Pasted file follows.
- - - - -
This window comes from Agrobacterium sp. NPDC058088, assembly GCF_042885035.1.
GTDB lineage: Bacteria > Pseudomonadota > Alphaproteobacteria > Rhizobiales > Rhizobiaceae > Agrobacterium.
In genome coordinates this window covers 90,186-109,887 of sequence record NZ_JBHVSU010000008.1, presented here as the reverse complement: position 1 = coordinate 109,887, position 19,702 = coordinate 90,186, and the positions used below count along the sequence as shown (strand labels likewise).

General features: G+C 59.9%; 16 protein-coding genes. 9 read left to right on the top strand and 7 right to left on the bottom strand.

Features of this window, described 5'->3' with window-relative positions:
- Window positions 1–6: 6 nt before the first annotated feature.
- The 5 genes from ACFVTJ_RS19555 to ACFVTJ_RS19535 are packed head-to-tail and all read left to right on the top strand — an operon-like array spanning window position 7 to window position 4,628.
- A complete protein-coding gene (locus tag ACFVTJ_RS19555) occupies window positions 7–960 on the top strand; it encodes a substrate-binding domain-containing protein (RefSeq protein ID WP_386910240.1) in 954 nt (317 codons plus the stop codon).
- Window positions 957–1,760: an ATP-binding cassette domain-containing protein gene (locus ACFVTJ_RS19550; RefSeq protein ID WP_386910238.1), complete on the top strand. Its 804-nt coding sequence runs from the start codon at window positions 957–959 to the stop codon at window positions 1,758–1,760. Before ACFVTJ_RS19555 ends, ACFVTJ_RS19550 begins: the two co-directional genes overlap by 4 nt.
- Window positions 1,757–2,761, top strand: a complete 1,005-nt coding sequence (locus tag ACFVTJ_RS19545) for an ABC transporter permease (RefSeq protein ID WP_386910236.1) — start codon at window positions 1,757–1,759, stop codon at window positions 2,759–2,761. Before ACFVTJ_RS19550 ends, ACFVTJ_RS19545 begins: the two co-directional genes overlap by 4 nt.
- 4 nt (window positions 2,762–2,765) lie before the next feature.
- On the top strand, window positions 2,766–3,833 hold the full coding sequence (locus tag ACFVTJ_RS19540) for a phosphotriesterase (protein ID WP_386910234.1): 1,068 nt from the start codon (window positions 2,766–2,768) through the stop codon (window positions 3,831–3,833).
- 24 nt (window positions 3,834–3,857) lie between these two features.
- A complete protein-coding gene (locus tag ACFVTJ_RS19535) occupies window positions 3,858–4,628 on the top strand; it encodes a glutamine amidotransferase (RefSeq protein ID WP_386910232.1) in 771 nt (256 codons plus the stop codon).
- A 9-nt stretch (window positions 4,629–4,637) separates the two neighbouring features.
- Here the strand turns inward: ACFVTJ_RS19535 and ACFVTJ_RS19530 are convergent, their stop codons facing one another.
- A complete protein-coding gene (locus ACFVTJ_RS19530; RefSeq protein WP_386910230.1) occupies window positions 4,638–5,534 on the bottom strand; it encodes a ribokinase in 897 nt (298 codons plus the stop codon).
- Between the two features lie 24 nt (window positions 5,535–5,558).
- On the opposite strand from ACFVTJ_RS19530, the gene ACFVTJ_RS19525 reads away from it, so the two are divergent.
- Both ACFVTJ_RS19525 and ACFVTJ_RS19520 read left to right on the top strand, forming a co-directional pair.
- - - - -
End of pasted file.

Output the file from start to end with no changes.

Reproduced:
This window comes from Agrobacterium sp. NPDC058088, assembly GCF_042885035.1.
GTDB lineage: Bacteria > Pseudomonadota > Alphaproteobacteria > Rhizobiales > Rhizobiaceae > Agrobacterium.
In genome coordinates this window covers 90,186-109,887 of sequence record NZ_JBHVSU010000008.1, presented here as the reverse complement: position 1 = coordinate 109,887, position 19,702 = coordinate 90,186, and the positions used below count along the sequence as shown (strand labels likewise).

General features: G+C 59.9%; 16 protein-coding genes. 9 read left to right on the top strand and 7 right to left on the bottom strand.

Features of this window, described 5'->3' with window-relative positions:
- Window positions 1–6: 6 nt before the first annotated feature.
- The 5 genes from ACFVTJ_RS19555 to ACFVTJ_RS19535 are packed head-to-tail and all read left to right on the top strand — an operon-like array spanning window position 7 to window position 4,628.
- A complete protein-coding gene (locus tag ACFVTJ_RS19555) occupies window positions 7–960 on the top strand; it encodes a substrate-binding domain-containing protein (RefSeq protein ID WP_386910240.1) in 954 nt (317 codons plus the stop codon).
- Window positions 957–1,760: an ATP-binding cassette domain-containing protein gene (locus ACFVTJ_RS19550; RefSeq protein ID WP_386910238.1), complete on the top strand. Its 804-nt coding sequence runs from the start codon at window positions 957–959 to the stop codon at window positions 1,758–1,760. Before ACFVTJ_RS19555 ends, ACFVTJ_RS19550 begins: the two co-directional genes overlap by 4 nt.
- Window positions 1,757–2,761, top strand: a complete 1,005-nt coding sequence (locus tag ACFVTJ_RS19545) for an ABC transporter permease (RefSeq protein ID WP_386910236.1) — start codon at window positions 1,757–1,759, stop codon at window positions 2,759–2,761. Before ACFVTJ_RS19550 ends, ACFVTJ_RS19545 begins: the two co-directional genes overlap by 4 nt.
- 4 nt (window positions 2,762–2,765) lie before the next feature.
- On the top strand, window positions 2,766–3,833 hold the full coding sequence (locus tag ACFVTJ_RS19540) for a phosphotriesterase (protein ID WP_386910234.1): 1,068 nt from the start codon (window positions 2,766–2,768) through the stop codon (window positions 3,831–3,833).
- 24 nt (window positions 3,834–3,857) lie between these two features.
- A complete protein-coding gene (locus tag ACFVTJ_RS19535) occupies window positions 3,858–4,628 on the top strand; it encodes a glutamine amidotransferase (RefSeq protein ID WP_386910232.1) in 771 nt (256 codons plus the stop codon).
- A 9-nt stretch (window positions 4,629–4,637) separates the two neighbouring features.
- Here the strand turns inward: ACFVTJ_RS19535 and ACFVTJ_RS19530 are convergent, their stop codons facing one another.
- A complete protein-coding gene (locus ACFVTJ_RS19530; RefSeq protein WP_386910230.1) occupies window positions 4,638–5,534 on the bottom strand; it encodes a ribokinase in 897 nt (298 codons plus the stop codon).
- Between the two features lie 24 nt (window positions 5,535–5,558).
- On the opposite strand from ACFVTJ_RS19530, the gene ACFVTJ_RS19525 reads away from it, so the two are divergent.
- Both ACFVTJ_RS19525 and ACFVTJ_RS19520 read left to right on the top strand, forming a co-directional pair.